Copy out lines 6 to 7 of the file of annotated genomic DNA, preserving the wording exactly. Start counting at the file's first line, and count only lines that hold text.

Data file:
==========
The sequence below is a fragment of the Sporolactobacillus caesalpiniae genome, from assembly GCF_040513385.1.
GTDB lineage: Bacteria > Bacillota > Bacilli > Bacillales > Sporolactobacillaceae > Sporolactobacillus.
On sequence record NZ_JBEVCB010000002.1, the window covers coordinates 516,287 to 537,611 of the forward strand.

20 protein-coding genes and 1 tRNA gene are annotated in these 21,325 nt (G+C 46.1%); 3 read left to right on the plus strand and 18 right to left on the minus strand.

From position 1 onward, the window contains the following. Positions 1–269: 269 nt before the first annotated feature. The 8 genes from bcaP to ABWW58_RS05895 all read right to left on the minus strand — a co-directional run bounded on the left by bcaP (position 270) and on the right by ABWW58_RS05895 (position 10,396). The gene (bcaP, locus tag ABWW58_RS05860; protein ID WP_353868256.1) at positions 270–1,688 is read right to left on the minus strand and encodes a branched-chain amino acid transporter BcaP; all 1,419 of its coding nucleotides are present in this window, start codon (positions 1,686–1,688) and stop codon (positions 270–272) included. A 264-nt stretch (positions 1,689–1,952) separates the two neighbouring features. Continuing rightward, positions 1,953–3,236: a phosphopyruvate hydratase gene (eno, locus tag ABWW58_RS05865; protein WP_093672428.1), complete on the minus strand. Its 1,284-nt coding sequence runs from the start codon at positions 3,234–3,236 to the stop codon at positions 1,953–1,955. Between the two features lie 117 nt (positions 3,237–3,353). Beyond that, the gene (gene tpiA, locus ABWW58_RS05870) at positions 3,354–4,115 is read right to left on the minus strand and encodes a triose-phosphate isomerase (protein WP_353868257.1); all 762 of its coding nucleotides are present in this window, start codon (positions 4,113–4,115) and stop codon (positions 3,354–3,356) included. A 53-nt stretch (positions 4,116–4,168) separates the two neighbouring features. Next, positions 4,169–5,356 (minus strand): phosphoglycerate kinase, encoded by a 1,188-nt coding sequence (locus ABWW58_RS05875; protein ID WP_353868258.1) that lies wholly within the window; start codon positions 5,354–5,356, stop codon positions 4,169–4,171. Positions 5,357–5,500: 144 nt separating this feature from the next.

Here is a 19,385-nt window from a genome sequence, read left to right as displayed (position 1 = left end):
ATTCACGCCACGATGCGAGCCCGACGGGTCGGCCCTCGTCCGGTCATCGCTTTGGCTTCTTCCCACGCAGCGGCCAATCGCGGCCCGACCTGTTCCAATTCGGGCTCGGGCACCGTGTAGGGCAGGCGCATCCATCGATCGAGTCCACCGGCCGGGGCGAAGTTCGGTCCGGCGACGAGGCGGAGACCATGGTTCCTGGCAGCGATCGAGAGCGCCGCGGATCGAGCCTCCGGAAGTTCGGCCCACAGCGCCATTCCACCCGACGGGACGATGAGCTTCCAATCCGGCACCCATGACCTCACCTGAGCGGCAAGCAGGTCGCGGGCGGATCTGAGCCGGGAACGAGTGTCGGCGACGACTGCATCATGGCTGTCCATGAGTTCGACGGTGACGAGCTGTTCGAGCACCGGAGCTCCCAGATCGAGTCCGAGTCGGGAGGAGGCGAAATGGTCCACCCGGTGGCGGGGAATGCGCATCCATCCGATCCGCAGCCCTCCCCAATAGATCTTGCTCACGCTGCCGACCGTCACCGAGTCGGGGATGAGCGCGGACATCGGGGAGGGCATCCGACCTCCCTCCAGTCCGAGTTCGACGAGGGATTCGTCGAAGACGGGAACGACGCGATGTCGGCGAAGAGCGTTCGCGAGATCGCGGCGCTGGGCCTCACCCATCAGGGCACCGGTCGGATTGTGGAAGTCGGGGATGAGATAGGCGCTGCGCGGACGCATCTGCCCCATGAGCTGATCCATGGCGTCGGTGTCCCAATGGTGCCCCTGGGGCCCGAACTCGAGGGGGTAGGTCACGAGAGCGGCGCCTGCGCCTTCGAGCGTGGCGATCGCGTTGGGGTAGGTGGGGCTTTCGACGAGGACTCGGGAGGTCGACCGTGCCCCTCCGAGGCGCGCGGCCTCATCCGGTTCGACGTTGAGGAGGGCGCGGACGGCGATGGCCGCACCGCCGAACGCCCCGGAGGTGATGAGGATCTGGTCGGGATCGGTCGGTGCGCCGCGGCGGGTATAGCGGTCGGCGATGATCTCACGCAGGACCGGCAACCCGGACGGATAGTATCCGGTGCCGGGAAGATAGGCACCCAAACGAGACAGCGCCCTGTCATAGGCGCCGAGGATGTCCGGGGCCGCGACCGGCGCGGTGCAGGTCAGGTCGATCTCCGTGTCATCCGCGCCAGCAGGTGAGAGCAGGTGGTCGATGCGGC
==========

Here is a 19,385-nt window from a genome sequence, read left to right as displayed (position 1 = left end):
ATTCACGCCACGATGCGAGCCCGACGGGTCGGCCCTCGTCCGGTCATCGCTTTGGCTTCTTCCCACGCAGCGGCCAATCGCGGCCCGACCTGTTCCAATTCGGGCTCGGGCACCGTGTAGGGCAGGCGCATCCATCGATCGAGTCCACCGGCCGGGGCGAAGTTCGGTCCGGCGACGAGGCGGAGACCATGGTTCCTGGCAGCGATCGAGAGCGCCGCGGATCGAGCCTCCGGAAGTTCGGCCCACAGCGCCATTCCACCCGACGGGACGATGAGCTTCCAATCCGGCACCCATGACCTCACCTGAGCGGCAAGCAGGTCGCGGGCGGATCTGAGCCGGGAACGAGTGTCGGCGACGACTGCATCATGGCTGTCCATGAGTTCGACGGTGACGAGCTGTTCGAGCACCGGAGCTCCCAGATCGAGTCCGAGTCGGGAGGAGGCGAAATGGTCCACCCGGTGGCGGGGAATGCGCATCCATCCGATCCGCAGCCCTCCCCAATAGATCTTGCTCACGCTGCCGACCGTCACCGAGTCGGGGATGAGCGCGGACATCGGGGAGGGCATCCGACCTCCCTCCAGTCCGAGTTCGACGAGGGATTCGTCGAAGACGGGAACGACGCGATGTCGGCGAAGAGCGTTCGCGAGATCGCGGCGCTGGGCCTCACCCATCAGGGCACCGGTCGGATTGTGGAAGTCGGGGATGAGATAGGCGCTGCGCGGACGCATCTGCCCCATGAGCTGATCCATGGCGTCGGTGTCCCAATGGTGCCCCTGGGGCCCGAACTCGAGGGGGTAGGTCACGAGAGCGGCGCCTGCGCCTTCGAGCGTGGCGATCGCGTTGGGGTAGGTGGGGCTTTCGACGAGGACTCGGGAGGTCGACCGTGCCCCTCCGAGGCGCGCGGCCTCATCCGGTTCGACGTTGAGGAGGGCGCGGACGGCGATGGCCGCACCGCCGAACGCCCCGGAGGTGATGAGGATCTGGTCGGGATCGGTCGGTGCGCCGCGGCGGGTATAGCGGTCGGCGATGATCTCACGCAGGACCGGCAACCCGGACGGATAGTATCCGGTGCCGGGAAGATAGGCACCCAAACGAGACAGCGCCCTGTCATAGGCGCCGAGGATGTCCGGGGCCGCGACCGGCGCGGTGCAGGTCAGGTCGATCTCCGTGTCATCCGCGCCAGCAGGTGAGAGCAGGTGGTCGATGCGGC